Back in late August, I made a decision to keep a business diary for myself. Today, Evelyn Mitchell from tummy.com left a comment here, asking how things have been going with it. The timing was perfect, because that topic was actually on my mind! :-)
I love my business diary. I used it daily (well, most days) and find it indispensable for capturing tidbits, thoughts, URLs and so forth. Since the original article was posted, I've moved to a plain text document which lives in BBEdit rather than RTF. I found rich-texty goodness not compelling enough after using the diary for a month. It seemed formatting diary entries was more fiddle than feature, so I moved to plain text.
Another reason for the plain-text-via-BBEdit direction, was to eliminate another running app. I use BBEdit for website development all day long, so it seemed crazy to run TexEdit just to keep a diary. BBEdit 8 happened to add a multi-document window option around this same time, which allows me to leave the diary running without having additional doc windows open, cluttering the screen.
Related to the plain text move, I now sync that document over to the Palm Tungsten E via Documents To Go. Wordsmith for the Mac can't handle anything but RTF, so the switch was required. But what I'm finding is, I never really look at the diary on my Palm. I mean, it's very nice to have it there as a backup, or if I'm visiting a client — its just that so far I've not used the diary on the TE in that way.
As for regularity, I don't post notes in the document every day, though I try to. Sometimes my workday is very busy, so I might add comments from a prior day I'd missed, while entering tidbits about the current day. I don't want to feel compelled to add something each day, useful or not. I'd prefer that my work diary serve me, rather than the other way around.
Client specific notes do go in the diary, and then are transferred over to DayLite, a great new OS X app we're using at MakaluMedia. I've also found that comments in the diary are regularly re-used as emails to colleagues or clients. So, the diary acts as a scratch pad area in some sense.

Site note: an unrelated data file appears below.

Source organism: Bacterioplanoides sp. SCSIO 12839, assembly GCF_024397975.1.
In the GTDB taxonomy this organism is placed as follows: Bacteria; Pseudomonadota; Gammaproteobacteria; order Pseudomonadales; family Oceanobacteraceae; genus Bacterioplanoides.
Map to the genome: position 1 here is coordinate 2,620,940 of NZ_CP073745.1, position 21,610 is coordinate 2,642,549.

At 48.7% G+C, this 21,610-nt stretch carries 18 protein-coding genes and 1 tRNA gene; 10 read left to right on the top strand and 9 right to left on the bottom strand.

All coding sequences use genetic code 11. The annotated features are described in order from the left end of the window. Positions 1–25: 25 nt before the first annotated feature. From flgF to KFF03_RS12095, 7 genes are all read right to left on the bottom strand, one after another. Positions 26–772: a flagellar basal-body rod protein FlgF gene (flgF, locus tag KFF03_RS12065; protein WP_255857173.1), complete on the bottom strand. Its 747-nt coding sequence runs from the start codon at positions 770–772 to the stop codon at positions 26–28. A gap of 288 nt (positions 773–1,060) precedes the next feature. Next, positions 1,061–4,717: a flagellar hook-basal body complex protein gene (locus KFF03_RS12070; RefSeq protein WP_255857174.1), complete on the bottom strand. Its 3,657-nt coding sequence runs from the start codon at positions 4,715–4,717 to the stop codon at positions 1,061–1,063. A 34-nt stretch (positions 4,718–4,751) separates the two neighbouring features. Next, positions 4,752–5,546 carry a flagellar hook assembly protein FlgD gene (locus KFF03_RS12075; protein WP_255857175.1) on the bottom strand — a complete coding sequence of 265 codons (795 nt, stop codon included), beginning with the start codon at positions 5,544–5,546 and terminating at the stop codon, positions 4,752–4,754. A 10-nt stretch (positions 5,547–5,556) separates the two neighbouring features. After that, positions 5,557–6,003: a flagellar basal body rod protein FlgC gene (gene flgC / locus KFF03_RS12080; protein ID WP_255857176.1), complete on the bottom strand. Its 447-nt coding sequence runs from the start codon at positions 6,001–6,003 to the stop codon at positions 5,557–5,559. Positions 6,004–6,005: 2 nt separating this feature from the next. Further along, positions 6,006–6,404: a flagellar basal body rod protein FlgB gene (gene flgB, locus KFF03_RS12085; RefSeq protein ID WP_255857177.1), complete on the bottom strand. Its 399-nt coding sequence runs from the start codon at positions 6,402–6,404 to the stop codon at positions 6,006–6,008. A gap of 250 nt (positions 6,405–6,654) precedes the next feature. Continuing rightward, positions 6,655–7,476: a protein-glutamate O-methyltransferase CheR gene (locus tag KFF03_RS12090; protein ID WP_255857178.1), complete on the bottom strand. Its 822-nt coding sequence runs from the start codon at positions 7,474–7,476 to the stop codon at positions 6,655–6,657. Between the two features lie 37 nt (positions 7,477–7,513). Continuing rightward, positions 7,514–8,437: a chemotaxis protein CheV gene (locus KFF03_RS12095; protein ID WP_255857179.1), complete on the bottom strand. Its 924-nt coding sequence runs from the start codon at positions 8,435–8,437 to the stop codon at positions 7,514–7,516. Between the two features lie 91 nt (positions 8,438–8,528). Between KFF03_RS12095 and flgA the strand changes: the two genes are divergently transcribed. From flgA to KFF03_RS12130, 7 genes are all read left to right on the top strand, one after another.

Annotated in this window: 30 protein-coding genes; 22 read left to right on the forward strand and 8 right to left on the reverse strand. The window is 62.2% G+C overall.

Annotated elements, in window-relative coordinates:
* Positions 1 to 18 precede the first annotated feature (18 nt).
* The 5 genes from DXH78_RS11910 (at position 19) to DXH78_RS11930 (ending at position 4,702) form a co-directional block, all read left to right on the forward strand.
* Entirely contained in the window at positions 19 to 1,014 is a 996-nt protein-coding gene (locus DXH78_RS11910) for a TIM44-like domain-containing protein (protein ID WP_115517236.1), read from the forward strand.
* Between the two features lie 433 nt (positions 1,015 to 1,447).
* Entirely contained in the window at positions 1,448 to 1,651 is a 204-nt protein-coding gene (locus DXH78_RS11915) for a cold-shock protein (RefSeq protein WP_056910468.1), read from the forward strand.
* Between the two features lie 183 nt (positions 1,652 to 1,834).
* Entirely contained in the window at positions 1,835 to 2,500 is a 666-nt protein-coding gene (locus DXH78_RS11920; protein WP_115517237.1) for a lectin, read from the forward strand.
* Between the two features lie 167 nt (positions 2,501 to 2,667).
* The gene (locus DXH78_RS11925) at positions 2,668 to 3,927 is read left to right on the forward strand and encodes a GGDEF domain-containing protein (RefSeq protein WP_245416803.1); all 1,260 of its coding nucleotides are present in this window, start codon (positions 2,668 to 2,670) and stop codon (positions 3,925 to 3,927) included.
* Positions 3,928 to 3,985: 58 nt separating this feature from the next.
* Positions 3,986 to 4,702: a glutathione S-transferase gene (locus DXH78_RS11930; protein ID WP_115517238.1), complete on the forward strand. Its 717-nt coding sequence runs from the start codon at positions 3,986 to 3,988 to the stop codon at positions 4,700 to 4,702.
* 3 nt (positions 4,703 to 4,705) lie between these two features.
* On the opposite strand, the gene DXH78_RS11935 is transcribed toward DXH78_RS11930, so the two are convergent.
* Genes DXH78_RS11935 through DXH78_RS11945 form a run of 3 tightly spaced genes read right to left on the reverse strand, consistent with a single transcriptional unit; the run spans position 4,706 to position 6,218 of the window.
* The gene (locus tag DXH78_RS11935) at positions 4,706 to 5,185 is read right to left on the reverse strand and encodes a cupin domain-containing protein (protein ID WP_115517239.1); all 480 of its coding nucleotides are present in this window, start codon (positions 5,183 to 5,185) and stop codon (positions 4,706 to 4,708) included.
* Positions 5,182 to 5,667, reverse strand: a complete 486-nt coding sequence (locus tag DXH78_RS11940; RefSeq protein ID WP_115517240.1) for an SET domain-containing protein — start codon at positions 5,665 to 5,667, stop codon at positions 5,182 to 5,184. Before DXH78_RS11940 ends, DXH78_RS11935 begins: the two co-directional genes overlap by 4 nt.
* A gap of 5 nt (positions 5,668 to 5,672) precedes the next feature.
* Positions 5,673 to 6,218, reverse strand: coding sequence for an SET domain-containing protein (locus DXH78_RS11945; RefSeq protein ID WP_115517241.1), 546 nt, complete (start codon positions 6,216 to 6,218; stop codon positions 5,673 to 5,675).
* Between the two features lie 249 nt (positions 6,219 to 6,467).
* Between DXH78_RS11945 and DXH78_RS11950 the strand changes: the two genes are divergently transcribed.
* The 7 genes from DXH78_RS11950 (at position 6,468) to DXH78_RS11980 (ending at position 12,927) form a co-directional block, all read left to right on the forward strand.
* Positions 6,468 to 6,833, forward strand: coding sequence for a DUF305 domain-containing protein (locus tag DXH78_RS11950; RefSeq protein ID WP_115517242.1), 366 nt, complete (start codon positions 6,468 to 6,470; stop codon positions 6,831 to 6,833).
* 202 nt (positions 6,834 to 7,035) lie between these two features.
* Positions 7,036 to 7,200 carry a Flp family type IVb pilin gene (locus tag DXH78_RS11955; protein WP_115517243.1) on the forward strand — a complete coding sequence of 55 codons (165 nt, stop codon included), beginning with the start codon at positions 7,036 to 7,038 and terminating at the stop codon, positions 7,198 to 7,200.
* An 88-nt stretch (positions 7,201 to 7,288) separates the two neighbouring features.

URLs continue to be recorded in the diary, though lately I've been really diggin' storing links at the free online social bookmarking service called del.icio.us. This service lets you capture web page links in your own database, add descriptions and category tags. The service includes bookmarks for your browser which let you post to del.icio.us in a pop-up window or the same browser window — these really are a key to making del.icio.us useful and fast.
Even cooler, links are shared with others via web, RSS or within the del.icio.us system. I suggest you check it out yourself to see how it might work for you. My only beef with del.icio.us — my bookmarks are on someone else's server. If they close up or the server poops out, I'm stuck. So, I still copy key URLs in my work diary and keep them in Safari.
If you're considering a new year's resolution to keep your thoughts, ideas, URLs and other text tidbits, i suggest you consider a work diary. The key is finding an approach that works for your needs, whether a paper planner, Moleskine notebook, plain text, or DayNotez on a Palm device. Remember: a work diary is there for you and not you for it.
Go forth, and journal! :-)